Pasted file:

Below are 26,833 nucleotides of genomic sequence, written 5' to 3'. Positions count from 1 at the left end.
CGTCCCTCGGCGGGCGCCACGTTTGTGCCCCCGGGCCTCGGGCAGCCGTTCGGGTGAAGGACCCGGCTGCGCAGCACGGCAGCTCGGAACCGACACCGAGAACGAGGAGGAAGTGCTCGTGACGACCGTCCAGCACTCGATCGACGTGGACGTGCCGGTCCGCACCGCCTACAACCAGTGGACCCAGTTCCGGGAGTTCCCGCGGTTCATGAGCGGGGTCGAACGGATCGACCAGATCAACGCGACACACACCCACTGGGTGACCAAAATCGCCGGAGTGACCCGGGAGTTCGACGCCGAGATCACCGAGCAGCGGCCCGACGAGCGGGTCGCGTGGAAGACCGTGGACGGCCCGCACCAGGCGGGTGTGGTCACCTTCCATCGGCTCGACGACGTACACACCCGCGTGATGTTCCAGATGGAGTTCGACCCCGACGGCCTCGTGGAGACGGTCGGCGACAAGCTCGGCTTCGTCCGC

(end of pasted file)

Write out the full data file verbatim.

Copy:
Below are 26,833 nucleotides of genomic sequence, written 5' to 3'. Positions count from 1 at the left end.
CGTCCCTCGGCGGGCGCCACGTTTGTGCCCCCGGGCCTCGGGCAGCCGTTCGGGTGAAGGACCCGGCTGCGCAGCACGGCAGCTCGGAACCGACACCGAGAACGAGGAGGAAGTGCTCGTGACGACCGTCCAGCACTCGATCGACGTGGACGTGCCGGTCCGCACCGCCTACAACCAGTGGACCCAGTTCCGGGAGTTCCCGCGGTTCATGAGCGGGGTCGAACGGATCGACCAGATCAACGCGACACACACCCACTGGGTGACCAAAATCGCCGGAGTGACCCGGGAGTTCGACGCCGAGATCACCGAGCAGCGGCCCGACGAGCGGGTCGCGTGGAAGACCGTGGACGGCCCGCACCAGGCGGGTGTGGTCACCTTCCATCGGCTCGACGACGTACACACCCGCGTGATGTTCCAGATGGAGTTCGACCCCGACGGCCTCGTGGAGACGGTCGGCGACAAGCTCGGCTTCGTCCGC